In a statement issued to the Australian Stock Exchange (ASX), Telstra said it would instead retain "various legacy elements of the copper access network" and had informed the vendors to which it had awarded NGN FTTN contracts of its intentions.
The carrier reiterated earlier statements that "regulations that will protect investment risk assumed by shareholders" were necessary for it to proceed with some parts of the NGN program, "particularly fibre to the node".
A spokesperson from Alcatel, which is providing much of the hardware for the FTTN network under a November memorandum of understanding (MOU) with Telstra, said the finalisation of the deal had always depended on favourable regulatory conditions. "Nothing's changed," the spokesperson said.
The spokesperson declined to reveal how much of Alcatel's AU$3.5 billion deal with Telstra related to the FTTN network.
Telstra said the decision meant earnings growth guidance for the fiscal year 2006 would improve by about four percent to a range of minus 15 to minus 20 percent without a restructuring and redundancy provision and minus 21 percent to minus 26 percent with a provision.
The move is designed to turn up the heat on the government over the carrier's demand for an access "holiday" to justify the proposed AU$3.1 billion spend on an FTTN that would cover around 87 percent of the Australian population.
The Minister for Communications, Information Technology and the Arts, Senator Helen Coonan, told a conference on 14 December that the government would not legislate to give Telstra sole rights to use the proposed FTTN network.
Senator Coonan said certainty was achievable within the current telecommunications regulatory framework and said Telstra could apply for an exemption from the access regime before proceeding with its investment.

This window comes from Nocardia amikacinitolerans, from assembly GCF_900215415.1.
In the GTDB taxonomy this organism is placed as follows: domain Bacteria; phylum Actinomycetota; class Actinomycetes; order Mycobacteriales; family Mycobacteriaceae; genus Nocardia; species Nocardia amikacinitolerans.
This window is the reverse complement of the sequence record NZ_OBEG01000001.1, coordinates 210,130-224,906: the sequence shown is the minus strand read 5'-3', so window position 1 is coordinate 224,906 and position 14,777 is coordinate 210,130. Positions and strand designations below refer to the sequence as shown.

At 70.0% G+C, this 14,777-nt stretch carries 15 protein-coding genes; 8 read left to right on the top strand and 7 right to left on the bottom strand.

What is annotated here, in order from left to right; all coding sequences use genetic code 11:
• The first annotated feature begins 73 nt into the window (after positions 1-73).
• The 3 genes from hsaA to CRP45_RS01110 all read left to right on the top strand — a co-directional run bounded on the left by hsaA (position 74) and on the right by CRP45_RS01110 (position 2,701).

Telstra also said today it welcomed the government's reported resolution to seek further information from the Australian Competition and Consumer Commission on proposals by the competition watchdog's for wholesale pricing arrangements for the so-called Unbundled Local Loop (ULL).
However, the ACCC subsequently upped the ante, with chairman Graeme Samuel publicly rejecting the carrier's proposed pricing for rivals to access the ULL -- the unconditioned cable, generally copper pairs, between end-users and a telephone exchange -- as "too high".
The ACCC said today it would inquire into the regulatory needs for fixed telecommunications services and wholesale services in light of technological change.
Telstra's move 'political'
According to analyst group International Data Corp, Telstra's announcement it would put a hold on its FTTN network was a political move.
"They're trying to push the government against the wall, and put as much pressure on the ACCC as they can," IDC's research director of telecommunications and consumer markets Landry Fevre told ZDNet Australia. "This is typical incumbent bargaining."
The analyst said consumers would be the losers out of the process.
"At the end of the day, Australian consumers will be in for less attractive services, because there'll be less competition, and the level of new product launches will be delayed," he said.
However Fevre considers it "inevitable" that Telstra upgrades its network. He pointed out competitors like Optus were currently doing the same and Telstra must eventually follow other telcos overseas and start offering ADSL2+, Voice over Internet Protocol and IPTV services
"The writing is on the wall. It's just a matter of time now," he said.
Telecommunications analyst Paul Budde called Telstra's move a "hollow threat" and said the heavyweight itself would be the biggest loser if it delayed upgrading its network.
"They have underinvested in their last mile/customer access network for over 15 years and they will not be able to deliver new services they need for new revenue streams unless they upgrade their network first."
"Further delays will also allow others to progress their own infrastructure developments independent from Telstra," he said.